Social workers in an impossible position

The situation is a minefield from the point of view of social workers and related professionals. They are often viewed as horrible wicked people just waiting to snatch your children away.  At first they must act to protect children from harm and then they must make sure no harm comes to them while they are under that protection. Faced with press and media stories of children killed and injured while social services failed to act they are more likely to err on the side of caution when taking a child into care. They then have to justify why they took that child into care and that is the first dilemma. Often a child has been removed on ‘flimsy reasons’ once investigated turn out to be groundless. In the meantime a case file has been generated and the action and expense must be justified. In case files it is easy to spot where the early ‘creative interpretations’ begin and the evidence blurs. A social worker may have removed a child as a ‘precaution’ or in case something may happen however no one can be found at fault for something they ‘might do’. So in the absence of any grounded reasoning the temptation is there to make something up or interpret some other piece of information ‘creatively’ to justify why the child should be in care. The alternative is to say ‘we were wrong and the child should be returned’ which would then open the health service up for a lawsuit for wrongful action. That is why this hardly ever happens. The chances are in Ireland, that if your child is taken in to care you face a long fight to get them back which could be from 2-5 or even more years.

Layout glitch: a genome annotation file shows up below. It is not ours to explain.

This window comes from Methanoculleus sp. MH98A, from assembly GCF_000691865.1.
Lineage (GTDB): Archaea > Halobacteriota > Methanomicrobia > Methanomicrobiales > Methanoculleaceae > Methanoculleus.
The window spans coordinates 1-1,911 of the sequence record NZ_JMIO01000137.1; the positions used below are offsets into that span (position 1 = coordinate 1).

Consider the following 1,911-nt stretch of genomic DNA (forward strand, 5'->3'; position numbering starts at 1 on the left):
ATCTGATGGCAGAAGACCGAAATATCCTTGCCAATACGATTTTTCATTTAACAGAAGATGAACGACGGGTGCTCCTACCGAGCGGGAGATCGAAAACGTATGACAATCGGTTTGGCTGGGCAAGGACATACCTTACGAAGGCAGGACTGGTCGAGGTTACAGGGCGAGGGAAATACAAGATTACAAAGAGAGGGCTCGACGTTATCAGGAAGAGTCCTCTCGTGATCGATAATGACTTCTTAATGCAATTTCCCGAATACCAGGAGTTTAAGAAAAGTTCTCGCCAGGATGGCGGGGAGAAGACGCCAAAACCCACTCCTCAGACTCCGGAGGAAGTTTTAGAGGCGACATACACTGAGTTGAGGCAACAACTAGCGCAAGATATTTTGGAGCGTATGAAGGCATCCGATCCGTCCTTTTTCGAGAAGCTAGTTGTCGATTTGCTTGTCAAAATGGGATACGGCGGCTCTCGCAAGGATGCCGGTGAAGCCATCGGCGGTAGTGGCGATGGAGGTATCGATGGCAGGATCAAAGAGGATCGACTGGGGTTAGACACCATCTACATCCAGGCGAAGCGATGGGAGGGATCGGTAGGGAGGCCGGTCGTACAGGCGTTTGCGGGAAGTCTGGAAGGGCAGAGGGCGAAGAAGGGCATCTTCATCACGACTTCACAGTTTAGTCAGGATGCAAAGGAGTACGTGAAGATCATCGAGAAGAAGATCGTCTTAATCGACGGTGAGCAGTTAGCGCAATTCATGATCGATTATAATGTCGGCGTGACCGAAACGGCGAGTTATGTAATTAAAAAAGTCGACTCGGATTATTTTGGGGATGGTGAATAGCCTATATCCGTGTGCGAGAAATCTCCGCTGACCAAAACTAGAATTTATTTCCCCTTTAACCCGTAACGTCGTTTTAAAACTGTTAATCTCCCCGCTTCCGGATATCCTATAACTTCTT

Child protection agency and Children’s charities team up

In the absence of any real evidence against you( once original allegations have been proven groundless) One very popular way to justify why your child should remain care is to show that they are not ‘attached’ to you.  ‘Look. We may not have any evidence against you but it’s clear you are an abuser/a danger because your child is not attached to you’  Parental Capacity Assessments fill this gap nicely.  The local child protection agency in conjunction with children’s charities often team up to do them usually. Having read a score of such assessments I find that they are in the most part done without proper expertise,  lack knowledge of evidence based practice and are staggeringly unfamiliar with current literature and best practice. However the goal of the assessments seems to be more in justifying preconceived opinions than examining all the evidence fairly and in an unbiased manner in order to determine the best interests of the child.

If you have been the subject of such practice I would strongly advise you to seek an independent second opinion which is your right in law.

Caroline Goldsmith is a proponent of best practice laid down by the International Association for the study of Attachment (IASA)

This article was first featured on the Irish Forensic Science Society Website